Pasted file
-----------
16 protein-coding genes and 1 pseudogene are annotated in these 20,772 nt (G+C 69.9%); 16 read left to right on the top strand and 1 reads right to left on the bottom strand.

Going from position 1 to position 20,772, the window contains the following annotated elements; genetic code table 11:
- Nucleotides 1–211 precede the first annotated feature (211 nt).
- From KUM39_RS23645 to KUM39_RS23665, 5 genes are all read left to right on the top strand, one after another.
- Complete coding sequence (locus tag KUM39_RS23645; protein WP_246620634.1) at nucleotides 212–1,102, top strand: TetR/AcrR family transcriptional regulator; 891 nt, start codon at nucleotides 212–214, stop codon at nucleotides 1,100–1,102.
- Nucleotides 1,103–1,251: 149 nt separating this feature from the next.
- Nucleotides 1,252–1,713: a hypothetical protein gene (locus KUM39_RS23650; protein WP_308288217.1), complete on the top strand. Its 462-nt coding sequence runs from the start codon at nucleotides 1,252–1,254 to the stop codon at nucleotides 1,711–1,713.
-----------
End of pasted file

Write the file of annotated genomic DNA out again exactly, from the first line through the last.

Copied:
16 protein-coding genes and 1 pseudogene are annotated in these 20,772 nt (G+C 69.9%); 16 read left to right on the top strand and 1 reads right to left on the bottom strand.

Going from position 1 to position 20,772, the window contains the following annotated elements; genetic code table 11:
- Nucleotides 1–211 precede the first annotated feature (211 nt).
- From KUM39_RS23645 to KUM39_RS23665, 5 genes are all read left to right on the top strand, one after another.
- Complete coding sequence (locus tag KUM39_RS23645; protein WP_246620634.1) at nucleotides 212–1,102, top strand: TetR/AcrR family transcriptional regulator; 891 nt, start codon at nucleotides 212–214, stop codon at nucleotides 1,100–1,102.
- Nucleotides 1,103–1,251: 149 nt separating this feature from the next.
- Nucleotides 1,252–1,713: a hypothetical protein gene (locus KUM39_RS23650; protein WP_308288217.1), complete on the top strand. Its 462-nt coding sequence runs from the start codon at nucleotides 1,252–1,254 to the stop codon at nucleotides 1,711–1,713.